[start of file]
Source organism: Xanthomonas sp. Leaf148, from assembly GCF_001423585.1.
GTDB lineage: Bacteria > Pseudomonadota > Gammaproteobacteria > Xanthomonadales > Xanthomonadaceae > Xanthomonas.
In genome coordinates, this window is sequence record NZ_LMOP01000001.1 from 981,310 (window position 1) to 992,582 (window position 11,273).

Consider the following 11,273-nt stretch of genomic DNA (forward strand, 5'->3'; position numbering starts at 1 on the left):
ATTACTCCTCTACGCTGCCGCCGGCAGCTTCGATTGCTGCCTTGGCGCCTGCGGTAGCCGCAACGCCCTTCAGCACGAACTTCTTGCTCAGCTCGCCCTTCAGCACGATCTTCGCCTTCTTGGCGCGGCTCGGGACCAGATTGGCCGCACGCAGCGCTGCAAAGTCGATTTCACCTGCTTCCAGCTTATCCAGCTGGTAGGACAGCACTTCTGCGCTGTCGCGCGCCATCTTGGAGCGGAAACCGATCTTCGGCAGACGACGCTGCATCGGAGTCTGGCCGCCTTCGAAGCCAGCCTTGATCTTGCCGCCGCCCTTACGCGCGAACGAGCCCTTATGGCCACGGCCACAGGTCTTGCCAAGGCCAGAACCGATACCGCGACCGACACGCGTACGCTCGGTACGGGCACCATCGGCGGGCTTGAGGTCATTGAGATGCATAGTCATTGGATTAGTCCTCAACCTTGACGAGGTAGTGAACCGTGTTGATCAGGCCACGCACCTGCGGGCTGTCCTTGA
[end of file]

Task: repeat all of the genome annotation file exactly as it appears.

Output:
Source organism: Xanthomonas sp. Leaf148, from assembly GCF_001423585.1.
GTDB lineage: Bacteria > Pseudomonadota > Gammaproteobacteria > Xanthomonadales > Xanthomonadaceae > Xanthomonas.
In genome coordinates, this window is sequence record NZ_LMOP01000001.1 from 981,310 (window position 1) to 992,582 (window position 11,273).

Consider the following 11,273-nt stretch of genomic DNA (forward strand, 5'->3'; position numbering starts at 1 on the left):
ATTACTCCTCTACGCTGCCGCCGGCAGCTTCGATTGCTGCCTTGGCGCCTGCGGTAGCCGCAACGCCCTTCAGCACGAACTTCTTGCTCAGCTCGCCCTTCAGCACGATCTTCGCCTTCTTGGCGCGGCTCGGGACCAGATTGGCCGCACGCAGCGCTGCAAAGTCGATTTCACCTGCTTCCAGCTTATCCAGCTGGTAGGACAGCACTTCTGCGCTGTCGCGCGCCATCTTGGAGCGGAAACCGATCTTCGGCAGACGACGCTGCATCGGAGTCTGGCCGCCTTCGAAGCCAGCCTTGATCTTGCCGCCGCCCTTACGCGCGAACGAGCCCTTATGGCCACGGCCACAGGTCTTGCCAAGGCCAGAACCGATACCGCGACCGACACGCGTACGCTCGGTACGGGCACCATCGGCGGGCTTGAGGTCATTGAGATGCATAGTCATTGGATTAGTCCTCAACCTTGACGAGGTAGTGAACCGTGTTGATCAGGCCACGCACCTGCGGGCTGTCCTTGA